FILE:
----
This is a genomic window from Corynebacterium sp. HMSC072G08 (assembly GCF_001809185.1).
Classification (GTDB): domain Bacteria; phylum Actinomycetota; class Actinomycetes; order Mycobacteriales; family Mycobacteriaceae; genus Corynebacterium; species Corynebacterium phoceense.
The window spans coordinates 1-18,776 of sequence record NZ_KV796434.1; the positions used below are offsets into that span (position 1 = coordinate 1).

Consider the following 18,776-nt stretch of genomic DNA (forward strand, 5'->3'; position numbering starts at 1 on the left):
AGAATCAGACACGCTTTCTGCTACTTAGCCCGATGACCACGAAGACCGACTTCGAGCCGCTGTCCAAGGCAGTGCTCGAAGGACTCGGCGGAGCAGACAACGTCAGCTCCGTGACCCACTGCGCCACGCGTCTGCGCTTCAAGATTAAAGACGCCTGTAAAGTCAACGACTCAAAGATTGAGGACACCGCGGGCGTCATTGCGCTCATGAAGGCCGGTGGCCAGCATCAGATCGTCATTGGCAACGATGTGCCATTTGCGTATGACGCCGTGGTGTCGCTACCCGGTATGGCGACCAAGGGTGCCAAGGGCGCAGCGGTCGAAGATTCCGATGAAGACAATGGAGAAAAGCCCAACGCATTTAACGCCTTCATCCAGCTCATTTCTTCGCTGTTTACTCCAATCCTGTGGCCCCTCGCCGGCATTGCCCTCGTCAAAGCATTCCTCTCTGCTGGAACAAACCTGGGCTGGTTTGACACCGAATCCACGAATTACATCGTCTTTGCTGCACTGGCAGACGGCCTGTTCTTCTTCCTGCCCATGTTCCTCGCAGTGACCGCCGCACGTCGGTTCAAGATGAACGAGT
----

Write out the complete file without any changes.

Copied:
This is a genomic window from Corynebacterium sp. HMSC072G08 (assembly GCF_001809185.1).
Classification (GTDB): domain Bacteria; phylum Actinomycetota; class Actinomycetes; order Mycobacteriales; family Mycobacteriaceae; genus Corynebacterium; species Corynebacterium phoceense.
The window spans coordinates 1-18,776 of sequence record NZ_KV796434.1; the positions used below are offsets into that span (position 1 = coordinate 1).

Consider the following 18,776-nt stretch of genomic DNA (forward strand, 5'->3'; position numbering starts at 1 on the left):
AGAATCAGACACGCTTTCTGCTACTTAGCCCGATGACCACGAAGACCGACTTCGAGCCGCTGTCCAAGGCAGTGCTCGAAGGACTCGGCGGAGCAGACAACGTCAGCTCCGTGACCCACTGCGCCACGCGTCTGCGCTTCAAGATTAAAGACGCCTGTAAAGTCAACGACTCAAAGATTGAGGACACCGCGGGCGTCATTGCGCTCATGAAGGCCGGTGGCCAGCATCAGATCGTCATTGGCAACGATGTGCCATTTGCGTATGACGCCGTGGTGTCGCTACCCGGTATGGCGACCAAGGGTGCCAAGGGCGCAGCGGTCGAAGATTCCGATGAAGACAATGGAGAAAAGCCCAACGCATTTAACGCCTTCATCCAGCTCATTTCTTCGCTGTTTACTCCAATCCTGTGGCCCCTCGCCGGCATTGCCCTCGTCAAAGCATTCCTCTCTGCTGGAACAAACCTGGGCTGGTTTGACACCGAATCCACGAATTACATCGTCTTTGCTGCACTGGCAGACGGCCTGTTCTTCTTCCTGCCCATGTTCCTCGCAGTGACCGCCGCACGTCGGTTCAAGATGAACGAGT